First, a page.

Look at adding aerobic exercise to your routine three to four times a week. You can alternate between swimming, brisk walking, or cycling on a stationary bike for 30 minutes. Just make sure to wear high-quality aerobic shoes.
Strength training—also known as resistance training—should be included at least twice a week into your exercise regime. You can use resistance bands, free weights, their own body weight, or even weight machines to build muscle.
As we get older we lose muscle mass. Resistance training helps you to not only build muscle but bone density as well. If you don’t build muscle then this will be replaced with fat, and this can increase your uric acid levels.
Increasing your muscle mass will help with balance and stability, which can reduce your risk of falling. An increase in bone density will reduce fractures and broken bones should you fall and it can reduce your risk of osteoporosis.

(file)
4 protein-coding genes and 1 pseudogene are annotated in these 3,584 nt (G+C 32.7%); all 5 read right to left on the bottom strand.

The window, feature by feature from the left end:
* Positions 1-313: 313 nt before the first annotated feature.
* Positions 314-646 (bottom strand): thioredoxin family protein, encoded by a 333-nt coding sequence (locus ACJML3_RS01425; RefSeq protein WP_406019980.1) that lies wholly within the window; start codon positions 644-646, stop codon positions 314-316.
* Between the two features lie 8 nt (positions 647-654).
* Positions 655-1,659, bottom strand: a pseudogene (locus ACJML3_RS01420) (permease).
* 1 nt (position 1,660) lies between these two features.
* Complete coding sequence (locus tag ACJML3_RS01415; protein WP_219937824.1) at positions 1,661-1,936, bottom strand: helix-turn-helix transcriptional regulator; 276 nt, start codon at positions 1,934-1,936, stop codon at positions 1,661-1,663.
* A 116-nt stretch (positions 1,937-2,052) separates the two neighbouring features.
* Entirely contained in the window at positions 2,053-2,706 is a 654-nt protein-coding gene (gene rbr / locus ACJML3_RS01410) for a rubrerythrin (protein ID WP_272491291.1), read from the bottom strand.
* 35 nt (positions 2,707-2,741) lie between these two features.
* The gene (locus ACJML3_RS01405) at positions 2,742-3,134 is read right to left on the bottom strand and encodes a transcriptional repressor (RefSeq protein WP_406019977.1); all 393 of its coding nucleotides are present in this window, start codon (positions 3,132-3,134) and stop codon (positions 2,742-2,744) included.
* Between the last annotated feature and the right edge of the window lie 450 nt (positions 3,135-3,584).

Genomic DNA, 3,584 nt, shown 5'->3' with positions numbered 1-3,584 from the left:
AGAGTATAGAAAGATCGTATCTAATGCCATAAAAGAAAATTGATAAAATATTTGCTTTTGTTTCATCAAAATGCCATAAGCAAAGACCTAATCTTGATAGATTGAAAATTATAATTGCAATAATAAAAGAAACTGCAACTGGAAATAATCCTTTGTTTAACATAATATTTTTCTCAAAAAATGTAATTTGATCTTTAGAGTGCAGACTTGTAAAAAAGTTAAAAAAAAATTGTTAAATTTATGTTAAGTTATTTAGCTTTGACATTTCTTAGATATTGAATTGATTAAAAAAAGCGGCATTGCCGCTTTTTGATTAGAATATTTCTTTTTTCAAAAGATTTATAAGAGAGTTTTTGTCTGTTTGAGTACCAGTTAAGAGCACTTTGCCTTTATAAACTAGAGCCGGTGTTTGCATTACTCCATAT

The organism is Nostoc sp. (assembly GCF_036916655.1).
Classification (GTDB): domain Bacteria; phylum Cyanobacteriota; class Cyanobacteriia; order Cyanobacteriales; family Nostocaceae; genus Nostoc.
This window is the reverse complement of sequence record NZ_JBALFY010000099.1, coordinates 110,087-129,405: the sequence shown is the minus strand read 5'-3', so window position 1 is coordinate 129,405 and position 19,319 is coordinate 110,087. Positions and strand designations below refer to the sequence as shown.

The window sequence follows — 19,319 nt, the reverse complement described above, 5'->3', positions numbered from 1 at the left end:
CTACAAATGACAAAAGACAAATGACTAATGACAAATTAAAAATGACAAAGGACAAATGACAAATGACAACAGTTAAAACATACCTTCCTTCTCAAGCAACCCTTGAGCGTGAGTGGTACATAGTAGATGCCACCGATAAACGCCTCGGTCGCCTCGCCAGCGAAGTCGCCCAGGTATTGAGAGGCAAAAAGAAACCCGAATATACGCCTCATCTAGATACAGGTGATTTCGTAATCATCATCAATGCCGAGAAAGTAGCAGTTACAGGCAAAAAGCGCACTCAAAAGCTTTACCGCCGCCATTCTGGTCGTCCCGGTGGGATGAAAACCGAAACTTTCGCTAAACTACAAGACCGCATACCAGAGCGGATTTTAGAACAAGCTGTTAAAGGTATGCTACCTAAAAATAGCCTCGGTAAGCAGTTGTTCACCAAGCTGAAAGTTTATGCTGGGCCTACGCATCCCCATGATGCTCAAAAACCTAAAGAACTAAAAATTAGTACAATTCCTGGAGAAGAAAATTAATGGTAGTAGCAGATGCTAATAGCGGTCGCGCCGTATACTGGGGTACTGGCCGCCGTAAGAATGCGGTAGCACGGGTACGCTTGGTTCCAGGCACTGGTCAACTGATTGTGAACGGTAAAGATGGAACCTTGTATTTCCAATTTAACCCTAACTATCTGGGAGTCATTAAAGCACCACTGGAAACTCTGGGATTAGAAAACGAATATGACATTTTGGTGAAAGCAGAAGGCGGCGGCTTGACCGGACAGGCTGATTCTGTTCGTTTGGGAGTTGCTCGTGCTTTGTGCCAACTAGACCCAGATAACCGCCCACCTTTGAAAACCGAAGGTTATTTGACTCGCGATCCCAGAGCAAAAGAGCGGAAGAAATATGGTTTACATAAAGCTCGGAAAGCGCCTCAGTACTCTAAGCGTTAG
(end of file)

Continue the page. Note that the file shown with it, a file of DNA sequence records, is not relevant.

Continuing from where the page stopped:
You’ll also find that your strength increases, which will help you to remain independent as you go about doing your daily activities.
We need to remain flexible to make our daily activities easier.
These include bending, picking something up, or reaching for an item on a shelf. Adding flexibility to your exercise routine will help you to maintain or increase your full range of movement.
When you improve or increase your flexibility and range of movement, you are reducing your risk of injury like muscle tears from tight muscles. End your workout by stretching slowly and smoothly for 15 minutes every day.